Unleashing the piggy bank’s potential


Going for growth through investments could give a child a head-start.


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M&G Junior ISA

Junior ISAs are a flexible, simple and tax-efficient way for you to save for a child’s future.

Find out more about The M&G Junior ISA

Noble ambitions are selfless. Setting aside money for a child’s future is an everyday sacrifice that countless loved ones make.

In the 2017-18 tax year, parents and grandparents locked away a total of £902 million for the country’s children through Junior ISAs, or Individual Savings Accounts (ISA). This money can only be accessed when they reach 18.

Yet, like any noble ambition, attempts to build up a nest egg for a child’s adulthood can be undermined by circumstances and choices.

Saving money in cash may seem the safer option – up to £85,000 is safe in a bank or building society as it is covered by the Financial Services Compensation scheme – but over time rising prices can erode what it’s worth. This risk is acute when interest rates remain near historic lows, and in many cases, below the rate of inflation.

To give a child’s savings greater potential for growth, you might consider whether investments could play a role in realising your ambitions – and ultimately theirs.

Learning to embrace risk

If you are putting your savings to work for a child through investments, there is a simple rule of thumb that could make all the difference over the long term. That is, the younger the child, the greater their tolerance for investment risk can be.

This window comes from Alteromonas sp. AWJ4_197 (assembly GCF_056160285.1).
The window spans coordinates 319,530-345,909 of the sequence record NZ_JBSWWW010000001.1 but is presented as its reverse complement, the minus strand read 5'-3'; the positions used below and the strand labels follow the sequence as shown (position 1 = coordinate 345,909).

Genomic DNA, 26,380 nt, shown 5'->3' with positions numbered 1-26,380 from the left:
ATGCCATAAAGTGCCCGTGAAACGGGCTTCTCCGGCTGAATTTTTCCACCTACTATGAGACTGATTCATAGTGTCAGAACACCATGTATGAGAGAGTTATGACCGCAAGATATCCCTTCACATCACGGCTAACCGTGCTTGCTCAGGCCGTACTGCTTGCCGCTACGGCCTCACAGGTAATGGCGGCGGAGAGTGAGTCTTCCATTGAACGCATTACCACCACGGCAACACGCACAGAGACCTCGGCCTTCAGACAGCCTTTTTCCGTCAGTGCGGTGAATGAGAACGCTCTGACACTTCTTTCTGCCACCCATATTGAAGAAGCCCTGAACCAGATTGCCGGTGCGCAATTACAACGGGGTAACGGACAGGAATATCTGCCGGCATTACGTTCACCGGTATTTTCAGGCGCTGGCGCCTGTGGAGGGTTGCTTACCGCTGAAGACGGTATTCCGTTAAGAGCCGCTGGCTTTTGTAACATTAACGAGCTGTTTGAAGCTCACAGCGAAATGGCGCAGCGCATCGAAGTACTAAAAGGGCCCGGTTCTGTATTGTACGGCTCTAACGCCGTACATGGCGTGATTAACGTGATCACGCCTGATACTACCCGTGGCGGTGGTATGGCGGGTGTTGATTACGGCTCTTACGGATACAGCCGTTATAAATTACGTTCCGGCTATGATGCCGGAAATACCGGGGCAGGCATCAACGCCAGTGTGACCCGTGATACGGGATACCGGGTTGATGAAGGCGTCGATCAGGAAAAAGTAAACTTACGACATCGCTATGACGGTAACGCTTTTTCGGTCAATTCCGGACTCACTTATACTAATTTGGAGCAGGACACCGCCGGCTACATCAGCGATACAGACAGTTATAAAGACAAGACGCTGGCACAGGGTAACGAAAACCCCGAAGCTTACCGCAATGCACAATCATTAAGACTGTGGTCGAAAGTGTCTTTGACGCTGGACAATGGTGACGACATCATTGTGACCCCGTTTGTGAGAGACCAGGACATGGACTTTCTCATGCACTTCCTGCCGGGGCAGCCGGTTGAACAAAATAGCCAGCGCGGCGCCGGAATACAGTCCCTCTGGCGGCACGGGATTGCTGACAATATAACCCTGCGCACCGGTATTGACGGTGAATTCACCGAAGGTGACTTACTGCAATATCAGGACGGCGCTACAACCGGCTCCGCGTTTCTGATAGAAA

It might feel especially counter-intuitive to put an infant’s first savings into higher risk investments. It certainly sounds a little uncomfortable. Yet there is a compelling logic to suggest they might eventually thank you for it.

Since the capital is being locked away until they reach adulthood, you can commit to investment approaches that target growth. Rather than worrying about day-to-day fluctuations in market values, you can focus squarely on pursuing long-term capital growth – maximising the potential value of their investments when they come to need them.

… but keep a lid on it

Embracing risk in pursuit of higher returns does not mean throwing caution to the wind, however. The more investment risk you take, the more your investment has the potential to grow, but the greater the chance of failure – and of permanent losses.

By investing across a portfolio of different assets, rather than relying on just a handful of investments to succeed, you can mitigate risk. In a well-diversified portfolio, any losses from individual assets should be offset by the performance of others.

While you might build your own basket of assets on behalf of a child, you could find it easier to achieve effective diversification by investing with a professional fund manager. Funds, which combine a range of assets into a single investment, will pursue a specific objective, such as delivering long-term capital growth, by selecting and managing a combination of assets.

The value and income from the fund's assets will go down as well as up. This will cause the value of your investment to fall as well as rise and you may get back less than you originally invested.

Making the most of ISAs

It’s not just cash that you can save into a Junior ISA, but investments too. Like an adult ISA, you can protect any capital gains that your investments might make for them from personal tax. Ultimately, this means your gift will have the maximum impact whenever they choose to liquidate their investments and take their money out.

Under current rules, you can invest up to £9,000 a year through a Junior ISA. However, Junior ISA tax rules may change in the future and tax advantages depend on individual circumstances.

Significantly, Junior ISAs can only be tapped when a child reaches 18. With the money locked up, for up to 18 years if you are making the first investment for a baby’s future, you can afford to take a genuinely long-term approach to investing.

In so doing, you could create opportunities for investment returns that could be transformative in their adulthood.

The views expressed in this document should not be taken as a recommendation, advice or forecast. If you’re at all unsure about the suitability of any investment, please speak to a financial adviser.